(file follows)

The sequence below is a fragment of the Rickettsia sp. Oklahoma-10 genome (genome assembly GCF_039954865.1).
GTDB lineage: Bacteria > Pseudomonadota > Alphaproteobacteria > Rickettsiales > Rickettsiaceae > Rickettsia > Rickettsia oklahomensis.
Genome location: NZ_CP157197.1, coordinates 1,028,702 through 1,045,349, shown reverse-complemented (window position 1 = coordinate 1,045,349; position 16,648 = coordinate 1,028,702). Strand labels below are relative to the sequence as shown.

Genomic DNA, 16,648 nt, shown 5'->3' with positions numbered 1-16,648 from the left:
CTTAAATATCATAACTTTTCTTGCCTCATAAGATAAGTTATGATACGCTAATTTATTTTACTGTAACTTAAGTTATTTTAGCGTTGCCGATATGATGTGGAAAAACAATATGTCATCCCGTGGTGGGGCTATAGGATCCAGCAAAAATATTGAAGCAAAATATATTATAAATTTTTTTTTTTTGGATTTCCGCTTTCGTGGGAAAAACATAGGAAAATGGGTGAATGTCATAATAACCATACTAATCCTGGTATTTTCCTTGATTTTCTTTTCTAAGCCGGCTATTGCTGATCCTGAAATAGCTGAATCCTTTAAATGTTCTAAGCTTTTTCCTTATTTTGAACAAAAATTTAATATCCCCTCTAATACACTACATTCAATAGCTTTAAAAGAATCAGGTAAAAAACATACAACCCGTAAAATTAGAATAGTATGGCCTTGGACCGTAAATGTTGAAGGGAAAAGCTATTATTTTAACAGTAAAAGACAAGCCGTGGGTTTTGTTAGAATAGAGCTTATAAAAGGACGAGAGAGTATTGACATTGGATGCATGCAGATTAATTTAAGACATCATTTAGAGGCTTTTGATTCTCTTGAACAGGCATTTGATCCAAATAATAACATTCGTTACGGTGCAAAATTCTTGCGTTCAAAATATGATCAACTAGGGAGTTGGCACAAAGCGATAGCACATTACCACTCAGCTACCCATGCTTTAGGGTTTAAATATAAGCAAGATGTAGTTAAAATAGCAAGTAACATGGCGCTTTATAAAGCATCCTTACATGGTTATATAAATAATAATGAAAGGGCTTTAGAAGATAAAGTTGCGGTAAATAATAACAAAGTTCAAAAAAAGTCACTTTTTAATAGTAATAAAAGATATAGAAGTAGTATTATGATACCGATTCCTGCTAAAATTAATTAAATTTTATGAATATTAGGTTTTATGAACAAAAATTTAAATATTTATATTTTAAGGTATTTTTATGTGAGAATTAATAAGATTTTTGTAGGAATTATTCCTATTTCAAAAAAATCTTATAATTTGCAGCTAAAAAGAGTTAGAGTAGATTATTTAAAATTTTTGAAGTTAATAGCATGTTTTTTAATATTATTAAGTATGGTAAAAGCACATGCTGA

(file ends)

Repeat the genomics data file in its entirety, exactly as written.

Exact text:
The sequence below is a fragment of the Rickettsia sp. Oklahoma-10 genome (genome assembly GCF_039954865.1).
GTDB lineage: Bacteria > Pseudomonadota > Alphaproteobacteria > Rickettsiales > Rickettsiaceae > Rickettsia > Rickettsia oklahomensis.
Genome location: NZ_CP157197.1, coordinates 1,028,702 through 1,045,349, shown reverse-complemented (window position 1 = coordinate 1,045,349; position 16,648 = coordinate 1,028,702). Strand labels below are relative to the sequence as shown.

Genomic DNA, 16,648 nt, shown 5'->3' with positions numbered 1-16,648 from the left:
CTTAAATATCATAACTTTTCTTGCCTCATAAGATAAGTTATGATACGCTAATTTATTTTACTGTAACTTAAGTTATTTTAGCGTTGCCGATATGATGTGGAAAAACAATATGTCATCCCGTGGTGGGGCTATAGGATCCAGCAAAAATATTGAAGCAAAATATATTATAAATTTTTTTTTTTTGGATTTCCGCTTTCGTGGGAAAAACATAGGAAAATGGGTGAATGTCATAATAACCATACTAATCCTGGTATTTTCCTTGATTTTCTTTTCTAAGCCGGCTATTGCTGATCCTGAAATAGCTGAATCCTTTAAATGTTCTAAGCTTTTTCCTTATTTTGAACAAAAATTTAATATCCCCTCTAATACACTACATTCAATAGCTTTAAAAGAATCAGGTAAAAAACATACAACCCGTAAAATTAGAATAGTATGGCCTTGGACCGTAAATGTTGAAGGGAAAAGCTATTATTTTAACAGTAAAAGACAAGCCGTGGGTTTTGTTAGAATAGAGCTTATAAAAGGACGAGAGAGTATTGACATTGGATGCATGCAGATTAATTTAAGACATCATTTAGAGGCTTTTGATTCTCTTGAACAGGCATTTGATCCAAATAATAACATTCGTTACGGTGCAAAATTCTTGCGTTCAAAATATGATCAACTAGGGAGTTGGCACAAAGCGATAGCACATTACCACTCAGCTACCCATGCTTTAGGGTTTAAATATAAGCAAGATGTAGTTAAAATAGCAAGTAACATGGCGCTTTATAAAGCATCCTTACATGGTTATATAAATAATAATGAAAGGGCTTTAGAAGATAAAGTTGCGGTAAATAATAACAAAGTTCAAAAAAAGTCACTTTTTAATAGTAATAAAAGATATAGAAGTAGTATTATGATACCGATTCCTGCTAAAATTAATTAAATTTTATGAATATTAGGTTTTATGAACAAAAATTTAAATATTTATATTTTAAGGTATTTTTATGTGAGAATTAATAAGATTTTTGTAGGAATTATTCCTATTTCAAAAAAATCTTATAATTTGCAGCTAAAAAGAGTTAGAGTAGATTATTTAAAATTTTTGAAGTTAATAGCATGTTTTTTAATATTATTAAGTATGGTAAAAGCACATGCTGA